New interim IC director appointed; administrative instability remains

Wednesday was Thomas Alexander’s first day as the new interim director of the Intercultural Center. The national search for a permanent director after Jason Rivera’s departure last November is ongoing. This new development occurs during the celebration of the Intercultural Center’s 25th anniversary and has brought up concerns about the high rate of turnover in the administration positions at the Intercultural Center.

According to Nyk Robertson, the current interim assistant director, this vacuum has not affected the work the Intercultural Center does as much as it has affected student morale.

“I think since Jason left there hasn’t been a whole lot that’s affected the student [organizations] because they really work collectively with each other and they really depend on the assistant director role for the day-to-day things that they need,” they said. “I think the biggest way that it’s affected them is that as new directors come in, they are fearful of really building a relationship with that person because they don’t know how long [that person is] going to be here.”

However, the assistant director position has also experienced turnover. Robertson has only been in their position as interim assistant director for a little over a year since the departure of Mo Lotif, who had been the assistant director for four years. The search for a permanent assistant director will continue after the new director is officially appointed.

Zain Talukdar ’19, an Intercultural Center intern and liaison to Multi, a student group surrounding multiracial identity at Swarthmore, said that the lack of a director has caused problems for work at the Intercultural Center, though he noted that other developments, such as plans for the opening of the new Hormel-Nguyen Intercultural Center at Sproul Hall next semester, have affected that as well.

“This recent director change has also made the work within the IC feel somewhat at limbo, though that can also be attributed to the new IC shaking the scene up a bit,” he said in an email to the Phoenix.

The most concerning problem for the students in the wake of the turnover is the lack of stability they see in the directorship of the Intercultural Center. The administration has taken notice of students’ feelings toward this problem.

“I think it’s more of a consistency piece and [the students] not knowing if big plans will be seen through without that same director,” Robertson said.

Talukdar feels that students have felt alienated as a result of the seemingly endless change in directors.

“The students are left constantly adapting,” he wrote. “This only accentuates the gap between the Dean’s Division and the student body, because it makes it seem risky to rely on a faculty member to be a guide through your four years at Swarthmore if that faculty member is part of a cycle of rapid turnover.”

According to Talukdar, the reason for the turnovers is not necessarily the people in the positions, but rather the idea that the position is a temporary step in advancing one’s career.

“This might be less of a problem of the people we hire, and more of a problem of the position itself,” he wrote. “The position does not promote continuity for faculty member … for students, this is rough.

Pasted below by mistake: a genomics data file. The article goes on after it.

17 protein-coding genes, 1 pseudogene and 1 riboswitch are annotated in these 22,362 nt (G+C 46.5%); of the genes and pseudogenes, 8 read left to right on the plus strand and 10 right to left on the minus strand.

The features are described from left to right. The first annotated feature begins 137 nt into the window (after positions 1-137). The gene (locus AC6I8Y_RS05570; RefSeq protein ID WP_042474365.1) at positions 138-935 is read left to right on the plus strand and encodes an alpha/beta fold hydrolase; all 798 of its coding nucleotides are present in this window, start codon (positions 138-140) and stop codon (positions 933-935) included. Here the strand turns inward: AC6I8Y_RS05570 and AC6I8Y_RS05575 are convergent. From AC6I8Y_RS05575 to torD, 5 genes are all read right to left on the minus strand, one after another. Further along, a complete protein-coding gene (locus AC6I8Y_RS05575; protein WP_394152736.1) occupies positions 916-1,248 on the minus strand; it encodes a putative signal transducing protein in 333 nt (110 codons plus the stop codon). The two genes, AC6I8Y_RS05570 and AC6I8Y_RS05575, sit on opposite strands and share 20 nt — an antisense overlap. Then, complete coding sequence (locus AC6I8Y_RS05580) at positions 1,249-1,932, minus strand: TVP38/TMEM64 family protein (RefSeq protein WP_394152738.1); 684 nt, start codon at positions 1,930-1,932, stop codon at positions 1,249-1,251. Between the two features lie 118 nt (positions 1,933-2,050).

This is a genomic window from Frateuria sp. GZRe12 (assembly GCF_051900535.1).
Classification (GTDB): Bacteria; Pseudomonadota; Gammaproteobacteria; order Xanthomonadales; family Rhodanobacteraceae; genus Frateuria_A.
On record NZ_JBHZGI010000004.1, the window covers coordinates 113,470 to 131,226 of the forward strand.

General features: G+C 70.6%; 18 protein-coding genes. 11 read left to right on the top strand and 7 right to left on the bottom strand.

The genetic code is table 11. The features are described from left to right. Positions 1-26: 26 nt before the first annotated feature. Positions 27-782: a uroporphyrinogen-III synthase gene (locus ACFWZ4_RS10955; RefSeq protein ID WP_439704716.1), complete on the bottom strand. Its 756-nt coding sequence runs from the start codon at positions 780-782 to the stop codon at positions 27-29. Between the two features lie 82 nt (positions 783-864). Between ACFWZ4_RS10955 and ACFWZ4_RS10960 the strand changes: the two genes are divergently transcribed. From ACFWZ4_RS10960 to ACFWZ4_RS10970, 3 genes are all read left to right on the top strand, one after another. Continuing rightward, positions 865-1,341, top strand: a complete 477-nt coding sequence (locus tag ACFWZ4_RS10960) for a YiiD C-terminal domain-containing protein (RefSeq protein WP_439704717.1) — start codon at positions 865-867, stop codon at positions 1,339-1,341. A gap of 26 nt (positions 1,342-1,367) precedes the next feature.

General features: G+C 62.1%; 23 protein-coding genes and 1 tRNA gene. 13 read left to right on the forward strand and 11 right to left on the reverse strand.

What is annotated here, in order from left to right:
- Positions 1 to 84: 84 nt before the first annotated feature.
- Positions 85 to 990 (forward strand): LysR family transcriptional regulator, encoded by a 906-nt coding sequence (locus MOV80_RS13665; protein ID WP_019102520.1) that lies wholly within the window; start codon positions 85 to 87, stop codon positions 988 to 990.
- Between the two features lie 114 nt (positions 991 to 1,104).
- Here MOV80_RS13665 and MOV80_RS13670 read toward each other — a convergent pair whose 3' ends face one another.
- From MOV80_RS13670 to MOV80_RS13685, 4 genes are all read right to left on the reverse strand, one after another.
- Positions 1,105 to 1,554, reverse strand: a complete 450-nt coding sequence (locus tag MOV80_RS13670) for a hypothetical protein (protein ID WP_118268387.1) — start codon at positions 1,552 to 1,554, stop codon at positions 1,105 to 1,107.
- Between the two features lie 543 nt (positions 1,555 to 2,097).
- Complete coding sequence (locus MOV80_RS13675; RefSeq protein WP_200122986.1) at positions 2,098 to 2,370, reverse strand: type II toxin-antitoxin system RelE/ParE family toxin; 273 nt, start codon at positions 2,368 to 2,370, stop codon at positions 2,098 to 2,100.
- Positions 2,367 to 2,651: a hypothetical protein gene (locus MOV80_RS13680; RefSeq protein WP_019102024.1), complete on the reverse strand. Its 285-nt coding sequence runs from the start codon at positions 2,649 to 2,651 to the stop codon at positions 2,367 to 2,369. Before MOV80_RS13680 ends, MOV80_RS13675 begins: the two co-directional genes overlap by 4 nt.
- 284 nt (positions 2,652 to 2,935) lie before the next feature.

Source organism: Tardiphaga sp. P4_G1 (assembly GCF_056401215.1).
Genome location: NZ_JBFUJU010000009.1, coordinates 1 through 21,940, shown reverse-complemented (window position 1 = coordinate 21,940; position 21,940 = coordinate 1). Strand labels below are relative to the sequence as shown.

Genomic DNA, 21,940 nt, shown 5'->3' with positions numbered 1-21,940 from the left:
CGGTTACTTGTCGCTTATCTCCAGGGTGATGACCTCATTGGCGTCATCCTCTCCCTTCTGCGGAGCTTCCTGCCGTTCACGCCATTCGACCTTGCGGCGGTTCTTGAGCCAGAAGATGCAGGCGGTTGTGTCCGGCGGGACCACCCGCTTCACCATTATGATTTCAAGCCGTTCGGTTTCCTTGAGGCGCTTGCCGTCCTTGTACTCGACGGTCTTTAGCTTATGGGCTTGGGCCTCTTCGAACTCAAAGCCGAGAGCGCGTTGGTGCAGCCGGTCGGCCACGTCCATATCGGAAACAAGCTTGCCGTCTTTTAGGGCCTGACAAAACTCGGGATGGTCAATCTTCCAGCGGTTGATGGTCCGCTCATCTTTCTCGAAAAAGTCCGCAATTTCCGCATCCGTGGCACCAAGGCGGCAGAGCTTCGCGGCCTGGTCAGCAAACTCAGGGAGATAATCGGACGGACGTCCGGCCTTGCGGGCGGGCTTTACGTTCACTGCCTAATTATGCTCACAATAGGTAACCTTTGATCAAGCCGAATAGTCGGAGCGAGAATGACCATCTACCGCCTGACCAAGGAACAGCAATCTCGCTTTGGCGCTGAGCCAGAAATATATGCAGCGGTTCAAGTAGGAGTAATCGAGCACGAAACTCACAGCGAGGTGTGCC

Lotif left almost a year ago for a job in the Office of the Vice Chancellor for Campus Life and Inclusive Excellence at the University of Denver. Rivera left in order to accept the position as Vice Chancellor of Student Academic Success at Rutgers University.

“I know with Jason that he loved this position but has always had his sights set really high,” Robertson said. “The position that he went to is a huge step up from this position, so for him it was more of him building his career than wanting to leave Swarthmore.”

“Faculty members promise commitment, but ultimately leave when they find a better opportunity for them,” Talukdar wrote. “Nyk has helped tremendously through the process, but the overall feeling is that the students have to help the IC as much as the IC should help the students.”

Despite the fact that the Intercultural Center has hired an interim director, there is no guarantee that Alexander will remain in the position for the long term since the search for a permanent director — and later, permanent assistant director —continues.

Alexander has spent the past two years as the Associate Vice President for Student Affairs at Florida A&M University. Before that, he was Associate Dean of Students at Bucknell University for three years, and at the University of Alabama at Birmingham, he was Special Assistant for Diversity for eleven years, according to an e-mail from Dean Liz Braun.

According to Robertson, in order to maintain consistency, Alexander’s role as interim director will be to support current student work instead of applying his own vision.

But those efforts might not be enough to solve the problem of turnovers and student disillusionment. The new interim director is possibly not a permanent member of the faculty, and this doesn’t seem to be a solution to the lack of consistency in the Intercultural Center.

Considering it’s been 25 years since the IC was created, that is something that we cannot continue to perpetuate with our constant need to adapt and re-evaluate the IC’s work. We should be building a stronger infrastructure, and be proactive, not reactionary,” Talukdar wrote.

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